Work the System - Book Summary and Highlights

Work the System

By Sam Carpenter

Rating: 2/10

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Work the System, by Sam Carpenter, is an excellent study on how he turned his company around, from the brink of death, to a successful, thriving enterprise. Late one night, while struggling to make payroll, he had an epiphany. He realized that every process within his organization was a system into itself. He could break each one of these systems down into a specific sequence of steps and make enhancements to those processes as needed.

With this insight, and making payroll one last time, he spent the next weeks with his management team breaking down their most repetitive and dysfunctional processes and documenting them, step by step, in what he calls “Working Procedures” or SOPs (standard operating procedures).

This process or reviewing processes, documenting and making them more efficient, doesn’t have an end date. It is an ongoing process that never ends, as there are always new efficiencies (maybe because of new technology) we can implement. In Sam’s experience, they were starting from scratch and had to document every process, a process within itself that took years to accomplish.

However, by looking at each process within the business as an independent system, and documenting the protocol that runs the system, step by step, Sam not only transformed his company but also reduced his working hours from 80+ to a handful of hours per week.

The Significance of Documentation

There were two key parts to his successful turnaround story; the change in mindset to see processes as independent systems and implementing standardized documentation for everyone to follow. The latter is a topic that does not get as much attention as it deserves.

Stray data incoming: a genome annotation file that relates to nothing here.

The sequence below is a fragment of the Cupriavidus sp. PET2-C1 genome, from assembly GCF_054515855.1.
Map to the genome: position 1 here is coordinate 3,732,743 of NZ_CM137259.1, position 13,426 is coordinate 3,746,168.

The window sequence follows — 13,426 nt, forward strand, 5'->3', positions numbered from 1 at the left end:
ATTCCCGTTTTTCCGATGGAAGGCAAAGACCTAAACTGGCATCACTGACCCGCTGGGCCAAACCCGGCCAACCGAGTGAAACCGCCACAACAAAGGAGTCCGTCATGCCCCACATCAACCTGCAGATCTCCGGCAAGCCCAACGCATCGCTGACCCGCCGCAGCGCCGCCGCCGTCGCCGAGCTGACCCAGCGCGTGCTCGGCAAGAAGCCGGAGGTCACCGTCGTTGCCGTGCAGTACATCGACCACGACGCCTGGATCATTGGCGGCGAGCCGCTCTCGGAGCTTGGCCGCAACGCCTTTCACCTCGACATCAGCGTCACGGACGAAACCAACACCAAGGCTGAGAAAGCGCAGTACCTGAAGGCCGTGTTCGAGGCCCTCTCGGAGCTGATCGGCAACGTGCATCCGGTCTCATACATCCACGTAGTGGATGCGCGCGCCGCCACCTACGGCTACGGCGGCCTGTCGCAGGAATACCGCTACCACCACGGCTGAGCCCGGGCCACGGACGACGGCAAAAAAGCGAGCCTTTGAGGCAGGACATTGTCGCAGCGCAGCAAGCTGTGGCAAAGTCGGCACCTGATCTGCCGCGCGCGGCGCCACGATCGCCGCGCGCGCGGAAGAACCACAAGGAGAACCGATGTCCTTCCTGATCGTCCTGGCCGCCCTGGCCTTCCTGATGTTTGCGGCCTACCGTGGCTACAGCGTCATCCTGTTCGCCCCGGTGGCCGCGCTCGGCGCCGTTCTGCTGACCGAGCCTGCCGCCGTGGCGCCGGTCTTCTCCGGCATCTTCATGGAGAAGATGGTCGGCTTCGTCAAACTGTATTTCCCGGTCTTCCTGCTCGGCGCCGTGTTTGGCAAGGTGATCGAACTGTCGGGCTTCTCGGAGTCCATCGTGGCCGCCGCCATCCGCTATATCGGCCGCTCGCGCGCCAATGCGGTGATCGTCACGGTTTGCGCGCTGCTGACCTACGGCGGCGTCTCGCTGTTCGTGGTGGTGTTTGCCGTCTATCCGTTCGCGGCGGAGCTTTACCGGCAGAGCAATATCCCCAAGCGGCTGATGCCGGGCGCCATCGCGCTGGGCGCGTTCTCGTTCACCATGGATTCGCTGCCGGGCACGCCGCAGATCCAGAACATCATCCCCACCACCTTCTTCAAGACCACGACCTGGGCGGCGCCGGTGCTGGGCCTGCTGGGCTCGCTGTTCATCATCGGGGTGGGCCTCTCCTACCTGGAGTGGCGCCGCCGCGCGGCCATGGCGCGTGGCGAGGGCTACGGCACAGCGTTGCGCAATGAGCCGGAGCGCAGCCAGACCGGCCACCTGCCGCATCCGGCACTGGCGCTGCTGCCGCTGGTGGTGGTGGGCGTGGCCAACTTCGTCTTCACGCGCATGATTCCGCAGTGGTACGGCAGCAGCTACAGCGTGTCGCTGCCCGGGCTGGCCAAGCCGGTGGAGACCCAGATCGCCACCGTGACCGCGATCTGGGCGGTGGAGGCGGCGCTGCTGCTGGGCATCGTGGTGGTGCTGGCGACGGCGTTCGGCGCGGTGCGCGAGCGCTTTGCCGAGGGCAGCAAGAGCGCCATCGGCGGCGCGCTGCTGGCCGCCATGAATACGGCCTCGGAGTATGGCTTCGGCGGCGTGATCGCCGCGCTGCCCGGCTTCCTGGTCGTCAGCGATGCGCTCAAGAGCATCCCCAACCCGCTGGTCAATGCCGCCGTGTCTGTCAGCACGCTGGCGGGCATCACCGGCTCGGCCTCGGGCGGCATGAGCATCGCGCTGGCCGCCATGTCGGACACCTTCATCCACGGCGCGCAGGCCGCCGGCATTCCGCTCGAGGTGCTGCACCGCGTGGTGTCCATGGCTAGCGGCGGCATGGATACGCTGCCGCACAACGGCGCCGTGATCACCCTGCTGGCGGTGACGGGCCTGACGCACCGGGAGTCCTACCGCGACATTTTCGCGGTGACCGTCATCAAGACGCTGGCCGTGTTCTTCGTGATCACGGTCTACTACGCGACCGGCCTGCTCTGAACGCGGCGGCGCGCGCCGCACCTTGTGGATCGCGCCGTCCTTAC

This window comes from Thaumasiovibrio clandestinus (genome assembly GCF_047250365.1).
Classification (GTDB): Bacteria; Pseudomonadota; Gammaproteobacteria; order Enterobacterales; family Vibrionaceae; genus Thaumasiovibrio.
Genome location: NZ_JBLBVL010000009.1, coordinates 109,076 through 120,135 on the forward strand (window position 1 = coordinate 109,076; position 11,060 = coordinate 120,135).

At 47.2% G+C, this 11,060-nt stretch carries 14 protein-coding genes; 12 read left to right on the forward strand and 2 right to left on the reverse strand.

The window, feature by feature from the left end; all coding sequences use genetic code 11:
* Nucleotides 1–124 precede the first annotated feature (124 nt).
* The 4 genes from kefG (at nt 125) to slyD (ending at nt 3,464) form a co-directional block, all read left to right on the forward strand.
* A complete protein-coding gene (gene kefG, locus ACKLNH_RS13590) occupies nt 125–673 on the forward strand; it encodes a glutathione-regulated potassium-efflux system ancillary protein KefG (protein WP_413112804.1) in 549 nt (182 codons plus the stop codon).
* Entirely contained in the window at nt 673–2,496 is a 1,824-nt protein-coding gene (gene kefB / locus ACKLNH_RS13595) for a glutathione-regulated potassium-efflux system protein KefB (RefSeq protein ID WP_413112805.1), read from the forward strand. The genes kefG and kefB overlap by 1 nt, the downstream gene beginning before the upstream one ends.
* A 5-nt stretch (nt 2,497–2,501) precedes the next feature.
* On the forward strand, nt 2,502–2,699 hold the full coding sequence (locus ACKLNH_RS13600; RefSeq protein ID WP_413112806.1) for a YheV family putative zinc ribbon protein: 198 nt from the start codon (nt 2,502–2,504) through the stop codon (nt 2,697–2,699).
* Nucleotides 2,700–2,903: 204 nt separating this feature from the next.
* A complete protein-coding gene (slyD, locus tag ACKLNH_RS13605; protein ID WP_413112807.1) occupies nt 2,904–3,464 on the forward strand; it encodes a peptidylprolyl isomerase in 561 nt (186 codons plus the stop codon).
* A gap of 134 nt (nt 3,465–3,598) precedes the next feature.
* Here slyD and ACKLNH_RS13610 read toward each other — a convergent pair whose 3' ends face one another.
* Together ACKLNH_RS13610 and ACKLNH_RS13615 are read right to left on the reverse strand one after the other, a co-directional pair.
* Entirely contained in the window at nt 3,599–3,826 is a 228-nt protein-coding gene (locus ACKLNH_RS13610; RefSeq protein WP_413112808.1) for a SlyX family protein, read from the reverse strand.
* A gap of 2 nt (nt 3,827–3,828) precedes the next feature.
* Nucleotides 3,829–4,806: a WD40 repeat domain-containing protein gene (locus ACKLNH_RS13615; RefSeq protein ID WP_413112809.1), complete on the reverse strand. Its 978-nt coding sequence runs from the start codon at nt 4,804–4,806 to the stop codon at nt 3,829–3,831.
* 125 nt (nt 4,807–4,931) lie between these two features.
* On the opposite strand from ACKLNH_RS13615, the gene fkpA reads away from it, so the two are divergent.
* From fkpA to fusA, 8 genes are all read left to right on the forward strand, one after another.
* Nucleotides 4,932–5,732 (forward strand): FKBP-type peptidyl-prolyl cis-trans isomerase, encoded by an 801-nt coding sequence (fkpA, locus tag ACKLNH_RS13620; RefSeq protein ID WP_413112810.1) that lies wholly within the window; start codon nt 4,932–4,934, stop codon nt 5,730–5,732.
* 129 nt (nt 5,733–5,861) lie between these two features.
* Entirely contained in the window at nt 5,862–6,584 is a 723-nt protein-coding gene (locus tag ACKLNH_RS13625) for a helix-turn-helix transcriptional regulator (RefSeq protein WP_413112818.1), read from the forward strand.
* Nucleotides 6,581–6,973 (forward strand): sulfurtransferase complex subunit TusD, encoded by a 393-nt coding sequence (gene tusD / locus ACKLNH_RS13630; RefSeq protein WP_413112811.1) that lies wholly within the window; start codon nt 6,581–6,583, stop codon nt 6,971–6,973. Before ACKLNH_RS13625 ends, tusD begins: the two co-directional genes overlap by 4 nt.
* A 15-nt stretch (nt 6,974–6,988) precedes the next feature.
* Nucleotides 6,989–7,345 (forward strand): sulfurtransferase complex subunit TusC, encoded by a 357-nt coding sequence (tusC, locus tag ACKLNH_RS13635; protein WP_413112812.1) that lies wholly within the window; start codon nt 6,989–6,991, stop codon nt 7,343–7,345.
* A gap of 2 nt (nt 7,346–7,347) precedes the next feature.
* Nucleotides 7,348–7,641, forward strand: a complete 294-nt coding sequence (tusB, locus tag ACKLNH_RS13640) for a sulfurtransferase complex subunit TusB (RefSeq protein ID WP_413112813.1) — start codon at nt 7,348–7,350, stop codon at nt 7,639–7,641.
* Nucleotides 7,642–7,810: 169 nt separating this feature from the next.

I get it. Documenting business processes is just about the most boring thing you can do with your time. It is something I put off more than I should. However, the true story around Sam’s company transformation is within these detailed documents he and his team created.

By having detailed scripts of exactly how to handle each situation and getting his staff to follow these steps meticulously, the error rates and complaints dropped dramatically. There are a couple points I’d like to emphasize, though. First, what is unique about the way Sam implemented these protocols is that, while he requires his staff to follow the script step-by-step, he also allows them to bring changes to the script to their supervisors’ attention in real-time. And if there are no immediate objections to the change, they implement it immediately, without an endless series of meetings debating the merits of the change. The documentation is updated, and the staff follows the documentation.

Second, we can apply this documentation to any process. Having detailed procedures written for repeatable tasks ensures the result are consistent. However, even for tasks that are not repeatable, having the structure of the process documented ensures consistency and that we don’t overlook certain steps of the process.

For example, Sam owns a call center where he can document and script the phone calls based on what the client is calling for. We can document an assembly line procedure to the smallest detail, as there shouldn’t be any divergence from the script.

However, with other jobs, such as project management, the details change from project to project. There is no script to follow from start to finish. But if we take a step back, we can document the process at a higher level. A repeatable level. For example, the required documents and approval process for a project. The template for the requirements and project charter. The schedule for project updates to stakeholders.

Taking a step back and looking at each process with a systems mindset helps to break the process into repeatable tasks, which can then be documented and repeated.


Sam’s story is interesting and the way he committed to documenting the various company processes and having his staff follow the protocols step by step produced amazing results. His story would have made a great white paper. As for a book, though, it ends up being 200 pages of the same stories repeated over and over.

For anyone brand new to systems thinking, the book provides an excellent introduction to this way of thinking. As you read it though, skip the parts that seem redundant. There is nothing new buried in those paragraphs. Although, as a counterargument, you can make the case that this repletion is by design. By repeating himself, he is ingraining those thoughts into the reader’s mind.

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